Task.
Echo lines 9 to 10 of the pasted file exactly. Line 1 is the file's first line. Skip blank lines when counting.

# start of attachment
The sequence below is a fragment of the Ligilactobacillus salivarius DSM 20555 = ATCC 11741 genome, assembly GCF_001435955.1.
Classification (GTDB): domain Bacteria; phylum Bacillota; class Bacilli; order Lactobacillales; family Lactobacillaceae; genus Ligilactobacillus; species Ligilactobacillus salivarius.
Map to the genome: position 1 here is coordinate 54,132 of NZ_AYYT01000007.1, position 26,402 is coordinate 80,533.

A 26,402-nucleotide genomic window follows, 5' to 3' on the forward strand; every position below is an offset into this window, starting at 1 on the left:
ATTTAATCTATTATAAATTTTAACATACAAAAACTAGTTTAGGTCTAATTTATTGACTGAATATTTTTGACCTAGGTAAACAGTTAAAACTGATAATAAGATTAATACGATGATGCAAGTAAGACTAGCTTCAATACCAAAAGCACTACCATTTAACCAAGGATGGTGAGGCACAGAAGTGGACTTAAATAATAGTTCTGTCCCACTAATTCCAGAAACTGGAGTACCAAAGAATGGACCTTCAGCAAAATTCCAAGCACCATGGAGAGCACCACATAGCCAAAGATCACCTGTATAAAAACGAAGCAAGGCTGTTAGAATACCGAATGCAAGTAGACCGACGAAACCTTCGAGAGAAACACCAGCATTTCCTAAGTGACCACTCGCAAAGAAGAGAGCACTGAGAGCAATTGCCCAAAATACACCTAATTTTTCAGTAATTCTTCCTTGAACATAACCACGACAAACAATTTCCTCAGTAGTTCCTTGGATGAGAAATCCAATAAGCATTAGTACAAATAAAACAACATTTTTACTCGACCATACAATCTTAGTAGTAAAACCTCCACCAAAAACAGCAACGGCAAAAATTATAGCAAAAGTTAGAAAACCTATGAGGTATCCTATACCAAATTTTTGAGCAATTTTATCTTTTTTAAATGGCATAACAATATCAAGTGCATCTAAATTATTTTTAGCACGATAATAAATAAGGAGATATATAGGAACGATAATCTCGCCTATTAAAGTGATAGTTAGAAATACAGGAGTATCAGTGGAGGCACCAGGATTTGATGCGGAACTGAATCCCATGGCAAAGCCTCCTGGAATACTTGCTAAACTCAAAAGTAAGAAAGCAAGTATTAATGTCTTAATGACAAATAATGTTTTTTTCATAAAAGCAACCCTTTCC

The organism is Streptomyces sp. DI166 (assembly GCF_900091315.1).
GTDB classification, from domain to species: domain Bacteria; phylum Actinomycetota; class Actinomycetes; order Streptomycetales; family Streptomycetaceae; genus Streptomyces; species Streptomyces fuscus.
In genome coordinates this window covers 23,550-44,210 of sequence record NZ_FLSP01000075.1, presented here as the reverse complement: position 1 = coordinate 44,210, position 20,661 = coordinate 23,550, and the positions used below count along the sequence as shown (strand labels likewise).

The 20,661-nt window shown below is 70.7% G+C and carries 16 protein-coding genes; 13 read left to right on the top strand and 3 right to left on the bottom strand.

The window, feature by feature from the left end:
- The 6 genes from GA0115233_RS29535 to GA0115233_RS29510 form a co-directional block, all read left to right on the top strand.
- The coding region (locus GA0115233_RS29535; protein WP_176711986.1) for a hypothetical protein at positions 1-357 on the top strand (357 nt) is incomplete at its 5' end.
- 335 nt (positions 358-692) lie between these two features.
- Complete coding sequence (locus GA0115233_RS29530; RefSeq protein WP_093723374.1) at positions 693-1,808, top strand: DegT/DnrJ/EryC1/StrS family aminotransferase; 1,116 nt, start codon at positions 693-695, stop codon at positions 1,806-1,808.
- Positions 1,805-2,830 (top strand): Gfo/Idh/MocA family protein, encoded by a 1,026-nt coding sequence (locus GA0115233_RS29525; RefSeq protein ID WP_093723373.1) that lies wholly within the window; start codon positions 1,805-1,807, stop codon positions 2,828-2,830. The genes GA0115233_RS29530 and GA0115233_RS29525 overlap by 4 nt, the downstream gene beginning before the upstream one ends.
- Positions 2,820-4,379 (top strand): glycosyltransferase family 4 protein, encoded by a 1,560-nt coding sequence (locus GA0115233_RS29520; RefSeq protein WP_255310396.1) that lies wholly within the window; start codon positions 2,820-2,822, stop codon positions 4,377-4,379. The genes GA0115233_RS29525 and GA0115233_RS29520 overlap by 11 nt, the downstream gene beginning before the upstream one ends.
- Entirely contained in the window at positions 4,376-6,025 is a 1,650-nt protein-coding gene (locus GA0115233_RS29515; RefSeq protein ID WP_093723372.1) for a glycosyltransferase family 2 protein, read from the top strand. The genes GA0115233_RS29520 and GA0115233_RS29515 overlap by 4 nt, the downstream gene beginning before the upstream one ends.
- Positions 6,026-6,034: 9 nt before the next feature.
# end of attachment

The 20,661-nt window shown below is 70.7% G+C and carries 16 protein-coding genes; 13 read left to right on the top strand and 3 right to left on the bottom strand.

The window, feature by feature from the left end: